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"Though we have acheived progress, our work is not over. That is why I support the mission of the Arms Control Association. It is, quite simply, the most effective and important organization working in the field today." 

– Larry Weiler
Former U.S.-Russian arms control negotiator
August 7, 2018
No Rush to Enrich: Alternatives for Providing Uranium for U.S. National Security Needs
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July/August 2019
By Frank N. von Hippel and Sharon K. Weiner

In October 2018, the U.S. National Nuclear Security Administration (NNSA) announced its decision to reestablish a domestic uranium-enrichment capability in the United States.1 As described in its fiscal year 2019 Stockpile Stewardship Management Plan, the NNSA said there is a pending shortage of U.S.-origin low-enriched uranium (LEU) needed to fuel the nuclear reactors that produce the tritium gas used in U.S. nuclear weapons. The NNSA initially estimated a need for new supplies of LEU by 2027, but after an internal review identified additional materials, this date was deferred until at least 2038.2

Unit 1 of the Watts Bar Power Plant, operated by the Tennessee Valley Authority, is the only reactor producing tritium for U.S. nuclear weapons. A second reactor at the site is expected to begin supplementing tritium production in 2020. (Photo: Tennessee Valley Authority)The U.S. Department of Energy, in which the NNSA operates, also sees a need to produce high-assay low-enriched uranium (HALEU)3 for the new, small, modular power reactors it argues are central to reviving the U.S. nuclear energy sector. In the longer term, the NNSA argues that an enrichment facility will be needed by 2060 to produce the highly enriched uranium (HEU) used to fuel the reactors that power the Navy’s submarines and aircraft carriers.4

There are a number of reasons to question the NNSA’s urgency to build an enrichment facility. The United States still has a large surplus of Cold War-era HEU that could be blended down to LEU and could significantly delay the need to enrich LEU for tritium production. Additionally, it might be possible to purchase LEU from the European enrichment services company, Urenco, which operates the only uranium-enrichment plant in the United States. An agreement could be made, as France and Urenco have done, to allow the United States to use Urenco-enriched uranium for military but non-explosive purposes. Urenco also has announced that it plans to produce HALEU, which it could do at a much lower price than the Energy Department’s proposed small, expensive facility that could cost $10 billion or more.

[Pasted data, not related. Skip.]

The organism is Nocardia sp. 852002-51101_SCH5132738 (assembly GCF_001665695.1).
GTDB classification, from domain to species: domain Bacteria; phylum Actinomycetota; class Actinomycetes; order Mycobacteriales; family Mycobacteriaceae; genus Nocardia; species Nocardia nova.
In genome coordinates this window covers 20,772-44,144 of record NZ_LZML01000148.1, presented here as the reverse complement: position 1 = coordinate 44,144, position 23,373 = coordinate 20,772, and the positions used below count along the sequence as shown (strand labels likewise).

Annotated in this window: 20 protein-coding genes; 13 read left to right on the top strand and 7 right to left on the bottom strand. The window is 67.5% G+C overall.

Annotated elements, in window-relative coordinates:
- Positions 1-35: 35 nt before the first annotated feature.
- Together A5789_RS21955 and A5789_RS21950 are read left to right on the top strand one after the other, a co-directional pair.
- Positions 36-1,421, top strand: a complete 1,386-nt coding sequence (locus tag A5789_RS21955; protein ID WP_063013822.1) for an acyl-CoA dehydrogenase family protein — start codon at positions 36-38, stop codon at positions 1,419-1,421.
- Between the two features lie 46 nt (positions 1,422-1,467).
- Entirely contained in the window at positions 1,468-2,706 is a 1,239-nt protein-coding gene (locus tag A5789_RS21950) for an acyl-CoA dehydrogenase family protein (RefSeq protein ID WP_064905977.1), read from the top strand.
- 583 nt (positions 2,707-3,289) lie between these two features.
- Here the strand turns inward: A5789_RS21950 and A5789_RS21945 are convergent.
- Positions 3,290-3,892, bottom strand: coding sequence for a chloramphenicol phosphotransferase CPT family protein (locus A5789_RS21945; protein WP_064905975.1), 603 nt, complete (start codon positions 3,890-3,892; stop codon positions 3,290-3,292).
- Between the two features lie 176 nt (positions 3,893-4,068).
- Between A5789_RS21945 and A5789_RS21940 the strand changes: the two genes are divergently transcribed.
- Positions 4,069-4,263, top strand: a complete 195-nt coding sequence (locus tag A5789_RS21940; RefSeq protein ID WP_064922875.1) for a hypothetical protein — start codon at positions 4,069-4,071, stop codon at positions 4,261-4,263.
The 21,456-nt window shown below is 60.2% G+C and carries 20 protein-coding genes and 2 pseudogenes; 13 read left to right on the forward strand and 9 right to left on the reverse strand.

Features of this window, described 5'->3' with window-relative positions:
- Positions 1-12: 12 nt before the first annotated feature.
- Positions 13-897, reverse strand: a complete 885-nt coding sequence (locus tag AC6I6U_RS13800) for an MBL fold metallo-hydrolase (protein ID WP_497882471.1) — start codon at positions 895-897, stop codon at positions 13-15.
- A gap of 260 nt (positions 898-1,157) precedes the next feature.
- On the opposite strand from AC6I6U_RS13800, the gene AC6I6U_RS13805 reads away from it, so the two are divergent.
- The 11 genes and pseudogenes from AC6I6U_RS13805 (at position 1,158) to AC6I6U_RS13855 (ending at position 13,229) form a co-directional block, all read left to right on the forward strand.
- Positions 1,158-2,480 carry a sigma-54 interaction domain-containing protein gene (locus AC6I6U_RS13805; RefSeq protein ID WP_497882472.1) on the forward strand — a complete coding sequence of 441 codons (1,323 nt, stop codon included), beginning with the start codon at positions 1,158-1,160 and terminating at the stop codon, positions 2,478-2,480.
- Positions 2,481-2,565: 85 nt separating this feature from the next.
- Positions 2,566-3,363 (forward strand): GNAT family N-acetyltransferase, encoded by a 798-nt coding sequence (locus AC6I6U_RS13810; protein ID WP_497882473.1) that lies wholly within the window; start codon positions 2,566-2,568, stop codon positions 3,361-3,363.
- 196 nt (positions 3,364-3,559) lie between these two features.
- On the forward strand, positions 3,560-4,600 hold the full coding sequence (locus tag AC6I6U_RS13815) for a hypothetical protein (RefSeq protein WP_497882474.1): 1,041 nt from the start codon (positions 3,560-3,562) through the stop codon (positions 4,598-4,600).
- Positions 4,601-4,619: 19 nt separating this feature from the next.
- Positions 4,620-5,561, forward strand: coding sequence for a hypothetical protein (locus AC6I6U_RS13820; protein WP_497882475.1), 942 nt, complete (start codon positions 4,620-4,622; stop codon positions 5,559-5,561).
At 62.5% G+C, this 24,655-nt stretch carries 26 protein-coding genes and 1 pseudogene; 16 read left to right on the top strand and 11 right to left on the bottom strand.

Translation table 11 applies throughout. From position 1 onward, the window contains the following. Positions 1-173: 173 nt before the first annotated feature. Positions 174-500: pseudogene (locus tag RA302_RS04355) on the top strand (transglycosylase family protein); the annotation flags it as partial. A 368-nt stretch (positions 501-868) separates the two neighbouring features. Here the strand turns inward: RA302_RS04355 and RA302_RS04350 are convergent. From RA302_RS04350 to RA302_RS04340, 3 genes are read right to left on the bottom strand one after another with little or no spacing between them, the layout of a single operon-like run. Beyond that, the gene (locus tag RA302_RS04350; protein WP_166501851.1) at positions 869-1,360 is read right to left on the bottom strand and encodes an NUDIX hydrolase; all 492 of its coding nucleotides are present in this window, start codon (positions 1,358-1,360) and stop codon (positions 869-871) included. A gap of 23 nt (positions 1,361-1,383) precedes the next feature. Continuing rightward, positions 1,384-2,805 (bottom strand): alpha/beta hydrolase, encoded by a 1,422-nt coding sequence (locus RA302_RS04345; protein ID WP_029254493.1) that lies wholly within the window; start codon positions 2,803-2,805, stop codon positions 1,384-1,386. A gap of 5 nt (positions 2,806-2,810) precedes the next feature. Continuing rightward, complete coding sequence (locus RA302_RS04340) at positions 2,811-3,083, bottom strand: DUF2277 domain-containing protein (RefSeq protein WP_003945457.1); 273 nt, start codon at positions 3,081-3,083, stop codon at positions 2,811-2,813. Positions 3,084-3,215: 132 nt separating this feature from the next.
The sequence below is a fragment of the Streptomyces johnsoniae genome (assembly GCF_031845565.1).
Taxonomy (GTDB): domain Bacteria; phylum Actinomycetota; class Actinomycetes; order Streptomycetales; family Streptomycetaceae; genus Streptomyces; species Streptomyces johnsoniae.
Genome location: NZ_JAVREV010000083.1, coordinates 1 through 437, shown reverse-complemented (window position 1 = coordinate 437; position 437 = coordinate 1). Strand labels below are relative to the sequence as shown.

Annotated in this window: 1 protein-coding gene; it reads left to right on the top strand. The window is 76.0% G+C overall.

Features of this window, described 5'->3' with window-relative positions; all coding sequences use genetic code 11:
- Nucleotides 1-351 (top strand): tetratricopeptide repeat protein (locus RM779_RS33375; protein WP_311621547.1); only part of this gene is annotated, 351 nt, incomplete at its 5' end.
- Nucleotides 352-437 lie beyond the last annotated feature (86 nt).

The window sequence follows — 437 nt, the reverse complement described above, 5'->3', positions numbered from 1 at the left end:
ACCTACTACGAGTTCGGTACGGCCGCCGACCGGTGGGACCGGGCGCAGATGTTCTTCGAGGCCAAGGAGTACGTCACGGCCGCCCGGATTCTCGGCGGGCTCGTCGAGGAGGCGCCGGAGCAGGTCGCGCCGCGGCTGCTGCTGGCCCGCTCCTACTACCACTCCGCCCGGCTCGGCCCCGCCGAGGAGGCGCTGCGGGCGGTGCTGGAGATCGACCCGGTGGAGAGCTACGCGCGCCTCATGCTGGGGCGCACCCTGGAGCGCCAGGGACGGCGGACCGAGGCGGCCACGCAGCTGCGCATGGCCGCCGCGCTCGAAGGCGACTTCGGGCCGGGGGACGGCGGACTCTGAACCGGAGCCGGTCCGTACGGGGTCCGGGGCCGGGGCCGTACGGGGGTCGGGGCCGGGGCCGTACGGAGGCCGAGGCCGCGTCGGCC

The NNSA’s plans also ignore arguments for fueling future naval propulsion reactors with LEU, which would negate the need for HEU production. Making more HEU for naval reactors sets an undesirable precedent for non-nuclear-armed states such as Brazil, Iran, and South Korea, which are developing nuclear submarines or considering doing so. Unlike LEU, HEU can be used to make nuclear weapons directly, even by terrorist groups.

Credible alternatives exist. The United States should seriously consider those alternatives before investing in a new uranium-enrichment capability.

The NNSA Case for Enrichment

The NNSA argument for building a national enrichment capability begins with tritium, a gas used in two-stage nuclear weapons to boost the power of fission-based triggers, ensuring the ignition of the fission-fusion second stage. With a radioactive half-life of 12.3 years, tritium needs to be regularly replenished in U.S. weapons to maintain the intended yield.

Some of the supplies to meet current and future needs come from the reduction of the U.S. nuclear arsenal after the end of the Cold War. The NNSA has downblended the HEU from dismantled weapons into LEU that is used for tritium production.

New tritium is produced in a Tennessee Valley Authority (TVA) reactor at the Watts Bar Power Plant in Tennessee; a second reactor there is expected to start producing in 2020. Tritium-producing burnable absorber rods containing lithium-6 are inserted into the reactor fuel assemblies, where they stay for about 18 months. When the reactors are refueled, the rods are removed, and the tritium is extracted at a facility at the Energy Department’s Savannah River Site in South Carolina.

At issue is the availability of “unobligated” LEU to fuel the tritium-production reactors. The NNSA and the Department of State insist that peaceful-use trade agreements prevent the United States from using LEU that has been produced from foreign uranium, or enriched in a foreign-owned plant or in a U.S. plant using foreign enrichment technology. The NNSA argues that any tritium generated from these “obligated” sources is off-limits and therefore more unobligated LEU is needed.

The United States plans to spend nearly $500 billion to maintain and replace its nuclear arsenal over the next decade—a level of spending that is unnecessary, unsustainable, and unsafe. Learn more.